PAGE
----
The Tesla Roadster is an upcoming all-electric battery-powered four-seater sports car concept made by Tesla, Inc. Tesla has said it will be capable of 0 to 60 mph (0 to 97 km/h) in 1.9 seconds, which is quicker than any street legal production car to date at its announcement in November 2017. The Roadster is the successor to Tesla’s first production car, which was the 2008 Roadster.
Tesla CEO Elon Musk has said that Roadster sales will begin after the release of the revised Model S ‘Plaid’, which should enter production in late 2021. Musk said in a tweet that higher-performance trim levels will be available beyond the base specifications, including a SpaceX package which would “include ~10 small rocket thrusters arranged seamlessly around car” which would supposedly allow the car dramatic improvements in “acceleration, top speed, braking & cornering”, and even the ability to fly.
In 2011, at the end of the production run of the original Tesla Roadster, Elon Musk suggested that a new version of the Roadster, without the Lotus chassis, would return to production by 2014. The new Roadster was first teased in 2014. At the time, it was also referred to as the Tesla Model R.
In 2015, Elon Musk suggested a new Roadster, capable of faster acceleration. A tweet by Elon Musk in December 2016 reconfirmed a second Roadster was in the works, but still “some years away”. The second Roadster was designed by Franz von Holzhausen.
The 2020 version of the Roadster was shown in a surprise moment at the end of the Tesla Semi event on November 16, 2017—during which a Roadster was driven out of the back of one of the semi-truck trailers to the song “Sabotage”. Musk explained the concept as: “The point of doing this is to give a hardcore smackdown to gasoline cars. Driving a gasoline sports car is going to feel like a steam engine with a side of quiche.” The car will retail for upward of $200,000; test rides were given at the event for those who immediately paid the first $5,000 of a $50,000 deposit to pre-order the vehicle. Additional information followed after the teaser, such as the various world-record speeds Tesla said it will break.
In June 2018, Elon Musk revealed a potential feature called “SpaceX option package” for the Roadster. This would add around ten cold gas thrusters to the car to improve maneuverability; it would comprise an electric pump to recharge an air tank used to provide compressed air flowing through propelling nozzles to generate a cold jet thrust. The air tanks, based on “composite overwrapped pressure vessel” (COPV) also used in the Falcon 9 and Falcon Heavy rockets, would replace the back seats. The thrusters would be used to improve cornering, acceleration, top speed, and braking. Working pressure would be 10,000 psi (700 bar).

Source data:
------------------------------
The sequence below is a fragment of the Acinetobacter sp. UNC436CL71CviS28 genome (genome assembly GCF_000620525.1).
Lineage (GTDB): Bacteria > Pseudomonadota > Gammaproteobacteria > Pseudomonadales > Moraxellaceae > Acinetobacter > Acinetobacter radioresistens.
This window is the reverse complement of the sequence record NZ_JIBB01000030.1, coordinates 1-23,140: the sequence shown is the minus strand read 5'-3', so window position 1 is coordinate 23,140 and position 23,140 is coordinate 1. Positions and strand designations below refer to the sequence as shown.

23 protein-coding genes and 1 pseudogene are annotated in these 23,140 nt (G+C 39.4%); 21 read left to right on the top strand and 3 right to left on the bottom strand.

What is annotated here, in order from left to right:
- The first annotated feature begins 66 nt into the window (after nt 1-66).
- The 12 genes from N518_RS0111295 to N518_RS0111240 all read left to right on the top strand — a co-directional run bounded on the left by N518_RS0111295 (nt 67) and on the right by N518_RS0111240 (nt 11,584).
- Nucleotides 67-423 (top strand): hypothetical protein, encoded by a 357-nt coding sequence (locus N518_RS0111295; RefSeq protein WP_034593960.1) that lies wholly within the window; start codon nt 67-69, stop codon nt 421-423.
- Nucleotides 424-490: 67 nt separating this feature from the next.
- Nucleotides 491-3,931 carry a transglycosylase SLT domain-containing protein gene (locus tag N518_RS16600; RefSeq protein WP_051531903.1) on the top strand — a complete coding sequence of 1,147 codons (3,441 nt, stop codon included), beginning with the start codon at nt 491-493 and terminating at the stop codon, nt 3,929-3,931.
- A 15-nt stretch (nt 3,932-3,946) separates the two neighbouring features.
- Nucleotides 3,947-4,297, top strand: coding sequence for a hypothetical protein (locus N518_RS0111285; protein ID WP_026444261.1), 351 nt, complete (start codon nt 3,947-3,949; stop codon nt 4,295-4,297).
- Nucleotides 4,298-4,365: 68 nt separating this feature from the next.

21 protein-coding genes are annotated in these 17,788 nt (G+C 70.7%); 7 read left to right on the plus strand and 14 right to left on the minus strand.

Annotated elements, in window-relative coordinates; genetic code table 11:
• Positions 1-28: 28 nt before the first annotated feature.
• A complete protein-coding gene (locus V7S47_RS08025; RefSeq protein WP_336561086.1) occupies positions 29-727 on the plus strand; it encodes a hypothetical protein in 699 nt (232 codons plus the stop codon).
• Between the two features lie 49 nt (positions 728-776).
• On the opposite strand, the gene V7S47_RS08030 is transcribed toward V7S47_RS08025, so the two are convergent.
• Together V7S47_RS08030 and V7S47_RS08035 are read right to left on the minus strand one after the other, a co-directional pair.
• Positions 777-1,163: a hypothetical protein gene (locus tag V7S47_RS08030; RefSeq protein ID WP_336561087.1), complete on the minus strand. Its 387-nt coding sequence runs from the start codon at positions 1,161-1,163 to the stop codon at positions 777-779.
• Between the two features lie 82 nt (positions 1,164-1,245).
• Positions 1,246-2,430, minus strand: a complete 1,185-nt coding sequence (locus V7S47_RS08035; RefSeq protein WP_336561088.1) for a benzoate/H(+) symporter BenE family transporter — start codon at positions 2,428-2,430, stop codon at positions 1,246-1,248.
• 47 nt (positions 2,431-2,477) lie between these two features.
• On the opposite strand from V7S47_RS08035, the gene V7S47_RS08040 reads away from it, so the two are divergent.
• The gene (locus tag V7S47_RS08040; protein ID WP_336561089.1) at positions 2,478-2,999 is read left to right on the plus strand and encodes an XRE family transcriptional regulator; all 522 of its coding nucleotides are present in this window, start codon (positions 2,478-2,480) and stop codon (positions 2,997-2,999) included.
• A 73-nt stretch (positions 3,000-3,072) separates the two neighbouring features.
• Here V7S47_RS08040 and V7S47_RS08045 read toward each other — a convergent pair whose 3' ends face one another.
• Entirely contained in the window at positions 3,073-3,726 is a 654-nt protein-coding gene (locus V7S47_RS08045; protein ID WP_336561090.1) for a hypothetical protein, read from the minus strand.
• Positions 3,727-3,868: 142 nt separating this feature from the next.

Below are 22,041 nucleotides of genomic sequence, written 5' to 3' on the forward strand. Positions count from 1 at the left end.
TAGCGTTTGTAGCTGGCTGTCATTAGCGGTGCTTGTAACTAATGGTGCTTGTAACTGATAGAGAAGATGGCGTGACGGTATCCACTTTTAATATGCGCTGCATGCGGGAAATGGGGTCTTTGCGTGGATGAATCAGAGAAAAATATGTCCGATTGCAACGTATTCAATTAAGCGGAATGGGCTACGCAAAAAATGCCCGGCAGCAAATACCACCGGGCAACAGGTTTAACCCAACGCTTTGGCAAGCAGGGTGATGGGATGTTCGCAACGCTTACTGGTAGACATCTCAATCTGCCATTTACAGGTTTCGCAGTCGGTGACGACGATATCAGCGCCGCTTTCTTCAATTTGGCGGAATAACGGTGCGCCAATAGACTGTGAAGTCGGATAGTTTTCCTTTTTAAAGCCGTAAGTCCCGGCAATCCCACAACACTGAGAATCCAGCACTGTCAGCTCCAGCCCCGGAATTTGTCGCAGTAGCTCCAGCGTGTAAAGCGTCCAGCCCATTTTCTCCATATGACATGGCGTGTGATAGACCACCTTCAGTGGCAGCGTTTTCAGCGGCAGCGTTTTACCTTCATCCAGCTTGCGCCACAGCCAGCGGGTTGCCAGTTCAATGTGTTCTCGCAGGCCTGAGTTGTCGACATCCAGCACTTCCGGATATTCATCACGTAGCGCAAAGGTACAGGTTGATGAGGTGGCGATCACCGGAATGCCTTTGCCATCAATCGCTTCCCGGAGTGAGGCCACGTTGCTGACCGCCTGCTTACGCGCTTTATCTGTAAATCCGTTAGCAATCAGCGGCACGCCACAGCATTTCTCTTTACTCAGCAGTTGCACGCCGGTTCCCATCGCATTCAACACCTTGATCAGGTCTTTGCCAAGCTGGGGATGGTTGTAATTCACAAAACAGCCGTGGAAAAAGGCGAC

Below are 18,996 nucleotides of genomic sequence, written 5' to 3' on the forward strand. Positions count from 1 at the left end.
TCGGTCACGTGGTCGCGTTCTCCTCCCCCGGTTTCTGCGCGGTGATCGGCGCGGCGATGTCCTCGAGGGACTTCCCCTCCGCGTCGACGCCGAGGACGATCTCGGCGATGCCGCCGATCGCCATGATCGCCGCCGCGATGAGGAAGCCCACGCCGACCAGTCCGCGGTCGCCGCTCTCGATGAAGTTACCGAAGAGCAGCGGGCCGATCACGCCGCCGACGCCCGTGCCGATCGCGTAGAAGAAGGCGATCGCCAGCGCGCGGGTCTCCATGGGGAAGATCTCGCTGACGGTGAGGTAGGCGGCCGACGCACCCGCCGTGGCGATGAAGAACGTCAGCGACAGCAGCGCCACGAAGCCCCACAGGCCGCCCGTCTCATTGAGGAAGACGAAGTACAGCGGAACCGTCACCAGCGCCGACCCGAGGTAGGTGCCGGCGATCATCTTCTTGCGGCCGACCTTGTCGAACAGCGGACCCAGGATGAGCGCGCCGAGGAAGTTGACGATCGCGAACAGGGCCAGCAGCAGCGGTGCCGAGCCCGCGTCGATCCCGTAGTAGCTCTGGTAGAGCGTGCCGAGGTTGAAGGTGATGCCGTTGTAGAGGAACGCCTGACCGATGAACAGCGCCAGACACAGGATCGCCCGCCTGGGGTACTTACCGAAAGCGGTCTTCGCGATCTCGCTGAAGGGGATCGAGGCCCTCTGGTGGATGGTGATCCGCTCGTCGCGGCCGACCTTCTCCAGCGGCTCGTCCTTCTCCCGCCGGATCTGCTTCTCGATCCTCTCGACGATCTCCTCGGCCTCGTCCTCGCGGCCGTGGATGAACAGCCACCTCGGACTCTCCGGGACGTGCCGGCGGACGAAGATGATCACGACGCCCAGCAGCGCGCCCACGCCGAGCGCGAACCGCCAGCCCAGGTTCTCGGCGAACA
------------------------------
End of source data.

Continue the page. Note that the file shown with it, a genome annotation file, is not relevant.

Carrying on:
During the 2020 second quarter financial results conference call, Elon Musk stated that Tesla plans to tentatively build the Roadster in California and production would be in the next 12 to 18 months. The start of production would be mid to late 2021.
The second-generation Tesla Roadster is a 2+2 coupé with a removable glass roof. It was designed by Franz von Holzhausen, who formerly worked at Mazda and Volkswagen. The Roadster has a 2+2 seating arrangements, with smaller rear seats for two passengers.
The Roadster has three electric motors, one in front and two at the rear, allowing for all-wheel drive, and torque vectoring during cornering. Tesla said that the vehicle had a 200 kWh (720 MJ) battery, twice the capacity of the largest battery in an existing Tesla car (in the Tesla Model S or Model X Performance or Long Range Plus). Tesla has said that the Roadster will have a 1,000 km (620 miles) range on a single charge at highway speeds. Tesla stated that the torque at wheels was 10,000 N⋅m (7,400 lb⋅ft). The rear wheels are larger than the front wheels.
The following claims have been made by Musk for the prototype Roadster’s acceleration:
0–100 km/h (0–62 mph) in 1.9 seconds (without specifying if this includes a 1-foot rollout or not, or whether thrusters are used or not).
0–100 km/h (0–62 mph) in 2.1 seconds for the base model before adding rocket thruster option (without specifying if this includes a 1-foot rollout or not).
Its claimed 0 to 400 m (0 to 1⁄4 mile) time will be under 9 seconds, with a top speed above 400 km/h (250 mph). If the production Roadster achieves these performance numbers, it will outperform the supercars of 2019 and would set new production car records, none of which had yet done better than 0–100 km/h (0–62 mph) in 2.0 seconds or 9.0 seconds in the 1/4 mile. Referring to the performance, Musk stated, “this is what we are achieving in the prototype”; he also indicated the performance may improve in the production model and that the stated numbers refer to the anticipated “base model.
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Photo:Editor928111, NextGenTeslaRoadster (cropped), CC BY-SA 4.0
Photo:English: Steve JurvetsonDeutsch: Steve Jurvetson, Inside the new Tesla Roadster, CC BY 2.0